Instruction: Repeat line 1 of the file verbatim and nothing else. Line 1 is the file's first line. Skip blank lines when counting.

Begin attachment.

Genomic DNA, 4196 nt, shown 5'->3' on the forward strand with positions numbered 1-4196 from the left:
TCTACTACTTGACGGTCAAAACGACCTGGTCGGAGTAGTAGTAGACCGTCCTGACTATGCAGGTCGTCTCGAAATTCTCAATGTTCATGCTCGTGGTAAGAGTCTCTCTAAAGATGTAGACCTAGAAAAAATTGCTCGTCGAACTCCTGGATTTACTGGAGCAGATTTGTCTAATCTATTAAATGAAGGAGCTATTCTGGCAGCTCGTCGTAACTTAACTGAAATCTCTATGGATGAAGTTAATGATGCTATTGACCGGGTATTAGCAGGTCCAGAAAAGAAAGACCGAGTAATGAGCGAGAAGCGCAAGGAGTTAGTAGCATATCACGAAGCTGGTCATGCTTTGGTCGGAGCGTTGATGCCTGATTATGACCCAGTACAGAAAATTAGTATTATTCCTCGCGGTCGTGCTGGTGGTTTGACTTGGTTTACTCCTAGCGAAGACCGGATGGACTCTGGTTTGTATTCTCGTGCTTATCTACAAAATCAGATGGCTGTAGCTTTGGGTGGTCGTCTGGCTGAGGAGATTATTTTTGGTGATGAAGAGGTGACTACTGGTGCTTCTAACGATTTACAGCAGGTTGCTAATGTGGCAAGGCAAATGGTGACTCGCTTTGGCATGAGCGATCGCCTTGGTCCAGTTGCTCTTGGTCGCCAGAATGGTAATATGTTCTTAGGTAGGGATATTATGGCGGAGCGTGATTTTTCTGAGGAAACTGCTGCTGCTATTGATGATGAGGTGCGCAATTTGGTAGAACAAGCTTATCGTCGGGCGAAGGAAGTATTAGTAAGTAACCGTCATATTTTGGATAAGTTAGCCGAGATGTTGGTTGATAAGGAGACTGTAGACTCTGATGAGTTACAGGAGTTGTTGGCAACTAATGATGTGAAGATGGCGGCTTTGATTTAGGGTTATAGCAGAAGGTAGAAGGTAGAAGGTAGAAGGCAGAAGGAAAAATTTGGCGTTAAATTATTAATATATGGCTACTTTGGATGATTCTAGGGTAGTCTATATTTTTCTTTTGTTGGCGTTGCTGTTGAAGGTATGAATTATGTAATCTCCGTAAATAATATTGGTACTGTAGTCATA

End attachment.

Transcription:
Genomic DNA, 4196 nt, shown 5'->3' on the forward strand with positions numbered 1-4196 from the left: